Posted by Will on March 22, 2004 at 05:25 PM MST #

Ditto on the Kinesis keyboards, I've had a contoured model for 3 or 4 years now and am very happy with it. ALTHOUGH SOMETIMES THE LEFT SHIFT KEY STICKS. But that just adds character.

Posted by James A. Hillyerd on March 22, 2004 at 05:39 PM MST #

!

There are three types of things you can do to reduce the stress on your arms. Mechanically, a good ergonomic keyboard will make a difference. If you can find a decent low-profile keyboard, that will help too. Using a wrist rest is a plus, and I'd also suggest trying out a trackball if you're doing a lot of mousing around.

Environmentally, make sure that you're sitting in the right position. When sitting at your desk, your thighs should be parallel with the floor, you should be sitting straight, your arms should rest naturally on the desk and you should be looking down on the monitor a little. There's more information here: [http://www.nih.gov/od/ors/ds/ergonomics/computer.html] (if you can excuse the exceptionally tacky animated GIF)

The final thing is to change your behaviour. Koz's suggestion of using a micropause program and doing regular exercises is spot on, but I'd add that getting up leaving your desk every now and then will do you good too (I find it useful to head off and make a coffee when I'm having trouble with a chewy problem: the break somehow helps to focus my mind)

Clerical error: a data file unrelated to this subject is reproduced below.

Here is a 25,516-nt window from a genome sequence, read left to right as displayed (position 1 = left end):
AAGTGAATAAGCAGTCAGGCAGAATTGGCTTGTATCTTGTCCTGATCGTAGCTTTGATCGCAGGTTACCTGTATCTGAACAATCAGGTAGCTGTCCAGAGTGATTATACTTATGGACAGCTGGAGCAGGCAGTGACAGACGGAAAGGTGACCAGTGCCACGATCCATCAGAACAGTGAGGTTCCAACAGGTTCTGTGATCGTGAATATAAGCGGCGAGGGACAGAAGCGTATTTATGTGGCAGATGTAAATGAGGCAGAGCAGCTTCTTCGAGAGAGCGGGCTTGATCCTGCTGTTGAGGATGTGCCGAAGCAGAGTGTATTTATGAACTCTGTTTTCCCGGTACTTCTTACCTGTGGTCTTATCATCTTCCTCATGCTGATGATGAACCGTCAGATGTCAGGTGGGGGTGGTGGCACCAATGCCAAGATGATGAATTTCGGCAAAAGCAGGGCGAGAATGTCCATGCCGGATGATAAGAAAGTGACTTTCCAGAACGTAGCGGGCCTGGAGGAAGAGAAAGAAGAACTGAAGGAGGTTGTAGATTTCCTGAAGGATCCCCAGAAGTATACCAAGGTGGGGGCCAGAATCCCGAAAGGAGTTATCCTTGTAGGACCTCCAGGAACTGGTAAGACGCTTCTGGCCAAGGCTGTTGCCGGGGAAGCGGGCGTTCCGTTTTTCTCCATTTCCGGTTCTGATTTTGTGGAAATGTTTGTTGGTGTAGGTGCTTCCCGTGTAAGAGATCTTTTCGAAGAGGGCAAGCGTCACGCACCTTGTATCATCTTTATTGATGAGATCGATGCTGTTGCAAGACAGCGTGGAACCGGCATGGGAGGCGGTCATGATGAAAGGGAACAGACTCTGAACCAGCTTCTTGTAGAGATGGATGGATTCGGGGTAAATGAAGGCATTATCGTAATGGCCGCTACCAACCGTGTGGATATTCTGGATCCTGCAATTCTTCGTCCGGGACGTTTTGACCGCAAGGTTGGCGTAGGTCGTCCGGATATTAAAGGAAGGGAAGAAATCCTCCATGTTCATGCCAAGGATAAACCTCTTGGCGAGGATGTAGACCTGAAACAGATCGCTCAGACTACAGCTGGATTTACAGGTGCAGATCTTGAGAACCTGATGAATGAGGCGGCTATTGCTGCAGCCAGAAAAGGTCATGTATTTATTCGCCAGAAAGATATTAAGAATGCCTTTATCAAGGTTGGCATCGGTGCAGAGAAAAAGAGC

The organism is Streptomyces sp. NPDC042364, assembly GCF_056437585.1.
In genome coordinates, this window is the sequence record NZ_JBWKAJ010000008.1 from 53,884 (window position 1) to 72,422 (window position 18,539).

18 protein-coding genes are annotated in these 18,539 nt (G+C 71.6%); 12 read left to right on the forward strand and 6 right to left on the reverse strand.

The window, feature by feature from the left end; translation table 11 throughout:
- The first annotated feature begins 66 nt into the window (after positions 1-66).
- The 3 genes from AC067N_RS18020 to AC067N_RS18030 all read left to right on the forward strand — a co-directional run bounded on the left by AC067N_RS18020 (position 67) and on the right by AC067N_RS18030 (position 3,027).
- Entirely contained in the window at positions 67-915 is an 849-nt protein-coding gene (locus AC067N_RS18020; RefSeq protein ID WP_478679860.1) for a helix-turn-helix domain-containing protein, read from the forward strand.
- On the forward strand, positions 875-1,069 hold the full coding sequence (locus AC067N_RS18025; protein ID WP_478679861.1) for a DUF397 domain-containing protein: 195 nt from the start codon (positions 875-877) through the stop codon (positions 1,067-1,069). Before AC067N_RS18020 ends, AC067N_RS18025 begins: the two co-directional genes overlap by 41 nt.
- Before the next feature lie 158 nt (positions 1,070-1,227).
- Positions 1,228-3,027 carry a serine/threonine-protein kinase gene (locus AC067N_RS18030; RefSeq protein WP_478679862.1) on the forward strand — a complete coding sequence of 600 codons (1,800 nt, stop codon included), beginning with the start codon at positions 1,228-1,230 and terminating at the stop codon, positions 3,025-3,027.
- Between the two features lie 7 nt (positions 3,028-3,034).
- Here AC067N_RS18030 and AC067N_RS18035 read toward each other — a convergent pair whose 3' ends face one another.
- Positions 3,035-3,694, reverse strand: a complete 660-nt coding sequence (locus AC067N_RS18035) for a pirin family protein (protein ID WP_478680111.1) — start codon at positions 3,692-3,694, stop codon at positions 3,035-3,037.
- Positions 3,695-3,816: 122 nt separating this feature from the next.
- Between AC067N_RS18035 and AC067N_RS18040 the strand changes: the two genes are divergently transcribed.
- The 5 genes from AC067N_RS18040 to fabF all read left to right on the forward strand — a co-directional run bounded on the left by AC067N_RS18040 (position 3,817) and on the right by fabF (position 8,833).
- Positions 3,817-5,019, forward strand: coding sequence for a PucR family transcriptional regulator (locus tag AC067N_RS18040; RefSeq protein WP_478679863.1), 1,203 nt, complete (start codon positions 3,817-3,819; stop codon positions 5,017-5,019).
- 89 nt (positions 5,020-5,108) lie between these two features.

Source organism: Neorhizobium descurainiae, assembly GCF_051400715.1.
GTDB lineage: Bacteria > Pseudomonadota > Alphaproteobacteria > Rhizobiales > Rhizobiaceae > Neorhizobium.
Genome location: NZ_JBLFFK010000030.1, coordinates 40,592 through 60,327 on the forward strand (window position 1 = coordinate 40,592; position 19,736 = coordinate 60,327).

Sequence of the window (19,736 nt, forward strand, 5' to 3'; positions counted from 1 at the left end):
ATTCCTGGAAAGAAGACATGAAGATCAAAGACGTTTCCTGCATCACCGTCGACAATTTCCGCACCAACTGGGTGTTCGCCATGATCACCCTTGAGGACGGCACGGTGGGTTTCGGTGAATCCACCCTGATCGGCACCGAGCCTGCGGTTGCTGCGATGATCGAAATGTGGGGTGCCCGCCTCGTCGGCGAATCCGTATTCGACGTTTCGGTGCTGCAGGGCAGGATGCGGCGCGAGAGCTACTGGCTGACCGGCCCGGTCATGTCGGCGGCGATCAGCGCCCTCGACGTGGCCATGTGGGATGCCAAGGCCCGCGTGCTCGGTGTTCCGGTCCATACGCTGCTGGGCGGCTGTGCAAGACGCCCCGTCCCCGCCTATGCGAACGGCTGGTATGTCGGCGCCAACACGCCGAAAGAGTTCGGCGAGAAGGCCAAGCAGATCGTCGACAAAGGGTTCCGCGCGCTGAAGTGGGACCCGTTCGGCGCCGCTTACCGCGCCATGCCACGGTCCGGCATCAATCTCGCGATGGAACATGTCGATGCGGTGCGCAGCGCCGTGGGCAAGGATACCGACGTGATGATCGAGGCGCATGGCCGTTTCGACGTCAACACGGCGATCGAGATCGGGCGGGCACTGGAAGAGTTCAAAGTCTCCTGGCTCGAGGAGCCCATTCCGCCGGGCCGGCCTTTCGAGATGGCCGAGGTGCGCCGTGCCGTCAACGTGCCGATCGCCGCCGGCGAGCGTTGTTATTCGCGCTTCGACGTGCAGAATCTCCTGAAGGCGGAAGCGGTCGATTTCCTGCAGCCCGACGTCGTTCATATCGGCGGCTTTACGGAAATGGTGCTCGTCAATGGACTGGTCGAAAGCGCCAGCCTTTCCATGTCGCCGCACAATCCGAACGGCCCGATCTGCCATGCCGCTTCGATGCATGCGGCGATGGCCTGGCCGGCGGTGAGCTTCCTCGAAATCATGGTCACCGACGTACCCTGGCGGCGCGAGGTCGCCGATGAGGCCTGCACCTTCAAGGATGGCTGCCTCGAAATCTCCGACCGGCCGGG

Posted by Simon Stewart on March 22, 2004 at 05:52 PM MST #

You can use my kinesis keyboard (until you get better) as it's just sitting in the basement now. I do like it, but have been using the Microsoft keyboard for a few and it works out ok for me. It's yours Raible, come and get it!

Posted by Michael Zucker on March 22, 2004 at 05:55 PM MST #

something easy that works for me is to switch my mouse to left handed. I am right handed; my left hand is so gip that it never really tenses up.

Posted by chris on March 22, 2004 at 06:08 PM MST #

Heat before you start typing and stretching. Ice and ibuprofin when you are done for the day. Stretch before you ice.

Posted by Steven Citron-Pousty on March 22, 2004 at 08:54 PM MST #

I've been using IMAK's smart gloves for the past year: http://www.officeorganix.com/IMAKglove.htm Before I used them, I was doing 16 hours/day of typing. Then, I started having pain in my right forearm. Then I bought the gloves. Only 100 $, but god, they help !

Posted by François Beausoleil on August 12, 2004 at 03:34 PM MDT #